Double killer

For fans of Killer Sudoku, Samurai Sudoku and other variants

Double killer

Postby Squirrel » Mon Oct 02, 2006 12:06 am

This is my first post on these forums, so hello everybody.:D


Rules: The same as a regular killer sudoku. Both grids yeild the same solution, but one cannot be solved without the use of the other.

Image

If I was to change one thing, it would be the empty space on the second grid, and maybe compensate by having larger regions. Comments would be greatly appreciated.

Enjoy.



If anybody would post a link to a site which helps create images of sudokus, that would be great. Using paint was a bit of a pain.


~Squirrel

EDIT: I made a typo on the puzzle: on the righthand grid, its a sum of 27 R3C1, not a 25. I fixed it in the link, but if you printed the origonal version, now you know.
Last edited by Squirrel on Tue Oct 03, 2006 4:53 pm, edited 1 time in total.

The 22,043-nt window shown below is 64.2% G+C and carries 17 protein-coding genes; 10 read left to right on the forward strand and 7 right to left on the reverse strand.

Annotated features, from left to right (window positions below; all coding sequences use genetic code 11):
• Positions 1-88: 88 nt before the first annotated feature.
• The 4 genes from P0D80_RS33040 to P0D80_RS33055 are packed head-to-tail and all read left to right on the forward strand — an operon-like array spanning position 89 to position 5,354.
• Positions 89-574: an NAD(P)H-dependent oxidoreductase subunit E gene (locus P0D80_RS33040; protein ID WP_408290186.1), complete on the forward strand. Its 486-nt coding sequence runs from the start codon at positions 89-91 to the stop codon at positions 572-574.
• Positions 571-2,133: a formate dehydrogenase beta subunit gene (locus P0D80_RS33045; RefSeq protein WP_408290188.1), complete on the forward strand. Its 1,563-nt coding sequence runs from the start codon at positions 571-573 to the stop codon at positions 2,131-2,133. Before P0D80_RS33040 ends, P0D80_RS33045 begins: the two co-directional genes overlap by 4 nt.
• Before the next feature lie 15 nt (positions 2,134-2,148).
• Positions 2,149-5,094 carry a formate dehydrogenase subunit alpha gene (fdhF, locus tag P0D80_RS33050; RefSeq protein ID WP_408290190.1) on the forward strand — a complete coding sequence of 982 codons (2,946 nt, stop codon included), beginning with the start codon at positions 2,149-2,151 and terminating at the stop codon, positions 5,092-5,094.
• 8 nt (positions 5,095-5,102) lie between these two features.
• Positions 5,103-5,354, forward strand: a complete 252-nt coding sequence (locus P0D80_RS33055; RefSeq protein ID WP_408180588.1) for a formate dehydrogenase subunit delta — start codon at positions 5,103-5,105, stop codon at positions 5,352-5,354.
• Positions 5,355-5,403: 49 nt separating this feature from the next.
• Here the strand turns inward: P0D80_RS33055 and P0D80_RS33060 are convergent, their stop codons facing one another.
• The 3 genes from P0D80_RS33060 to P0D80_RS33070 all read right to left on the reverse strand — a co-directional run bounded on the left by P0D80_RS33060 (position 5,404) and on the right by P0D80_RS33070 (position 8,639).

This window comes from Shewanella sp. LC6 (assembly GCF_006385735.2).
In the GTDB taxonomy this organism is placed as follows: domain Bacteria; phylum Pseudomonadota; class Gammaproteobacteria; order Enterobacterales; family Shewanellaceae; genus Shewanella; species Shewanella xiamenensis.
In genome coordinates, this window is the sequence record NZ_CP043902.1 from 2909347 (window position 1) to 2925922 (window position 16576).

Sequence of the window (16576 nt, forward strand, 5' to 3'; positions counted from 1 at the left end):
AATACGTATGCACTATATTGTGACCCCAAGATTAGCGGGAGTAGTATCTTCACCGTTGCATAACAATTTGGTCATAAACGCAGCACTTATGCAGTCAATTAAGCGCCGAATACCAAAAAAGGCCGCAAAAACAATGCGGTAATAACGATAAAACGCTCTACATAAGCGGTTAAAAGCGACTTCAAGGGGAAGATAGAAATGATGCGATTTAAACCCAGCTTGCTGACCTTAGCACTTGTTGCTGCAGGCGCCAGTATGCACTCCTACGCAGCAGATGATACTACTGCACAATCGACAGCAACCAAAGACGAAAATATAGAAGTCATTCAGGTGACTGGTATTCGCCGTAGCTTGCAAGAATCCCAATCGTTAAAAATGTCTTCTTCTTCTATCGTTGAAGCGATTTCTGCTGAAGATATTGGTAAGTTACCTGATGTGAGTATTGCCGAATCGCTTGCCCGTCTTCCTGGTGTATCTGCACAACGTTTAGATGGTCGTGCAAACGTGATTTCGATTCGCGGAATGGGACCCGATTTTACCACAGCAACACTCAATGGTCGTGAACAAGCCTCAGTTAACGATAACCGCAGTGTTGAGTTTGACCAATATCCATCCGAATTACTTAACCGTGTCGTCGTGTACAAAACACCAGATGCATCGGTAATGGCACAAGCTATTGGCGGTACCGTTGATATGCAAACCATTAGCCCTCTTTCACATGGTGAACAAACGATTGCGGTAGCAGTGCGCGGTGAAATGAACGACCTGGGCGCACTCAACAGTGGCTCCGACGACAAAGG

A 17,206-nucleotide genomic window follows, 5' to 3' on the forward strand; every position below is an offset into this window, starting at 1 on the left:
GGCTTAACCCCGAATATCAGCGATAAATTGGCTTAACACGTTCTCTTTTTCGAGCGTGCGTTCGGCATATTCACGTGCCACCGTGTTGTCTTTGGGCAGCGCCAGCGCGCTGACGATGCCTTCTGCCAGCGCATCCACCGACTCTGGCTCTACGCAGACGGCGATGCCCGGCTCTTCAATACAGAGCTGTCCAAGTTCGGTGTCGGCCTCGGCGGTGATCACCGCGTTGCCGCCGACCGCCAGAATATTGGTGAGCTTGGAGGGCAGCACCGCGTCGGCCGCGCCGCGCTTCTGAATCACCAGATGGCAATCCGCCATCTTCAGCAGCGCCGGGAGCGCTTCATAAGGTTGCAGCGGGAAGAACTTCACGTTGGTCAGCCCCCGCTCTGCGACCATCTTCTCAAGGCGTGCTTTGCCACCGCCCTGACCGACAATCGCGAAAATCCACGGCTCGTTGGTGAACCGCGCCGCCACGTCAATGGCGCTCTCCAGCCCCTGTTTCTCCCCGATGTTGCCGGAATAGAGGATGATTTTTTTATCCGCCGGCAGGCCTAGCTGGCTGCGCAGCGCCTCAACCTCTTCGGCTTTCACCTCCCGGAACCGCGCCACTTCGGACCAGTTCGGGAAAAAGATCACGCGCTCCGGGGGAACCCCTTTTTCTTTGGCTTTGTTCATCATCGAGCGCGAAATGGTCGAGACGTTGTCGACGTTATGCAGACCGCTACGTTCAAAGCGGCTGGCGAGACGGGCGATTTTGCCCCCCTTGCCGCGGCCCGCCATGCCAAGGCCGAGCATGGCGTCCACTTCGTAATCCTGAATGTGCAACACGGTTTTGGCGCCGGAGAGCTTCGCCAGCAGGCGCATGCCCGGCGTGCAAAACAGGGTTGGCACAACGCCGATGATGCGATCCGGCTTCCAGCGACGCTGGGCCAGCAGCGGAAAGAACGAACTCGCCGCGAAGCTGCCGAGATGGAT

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Postby emm » Tue Oct 03, 2006 5:36 am

R3C1 says 27 not 25 or 17.
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Postby Jean-Christophe » Tue Oct 03, 2006 8:05 am

27 is the correct sum, like in the picture.

Squirrel made a typo while correcting his typo !
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Postby tarek » Tue Oct 03, 2006 8:15 am

I ike the idea of having two(or more) identical solution grids with identical starting clues.....but each puzzle has different constarints......One is a Killer the second a vanilla

Or even a samurai, with each sub-puzzle having different constarints(X+toridal+vanilla+killer with the centre being a killer toroidal x or something:(:idea: )

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Postby HATMAN » Tue Oct 03, 2006 9:06 pm

Tarek

This mixing is an interesting thought. There have been quite a few double killers posted on DJ's site, I enjoy them an will try this one.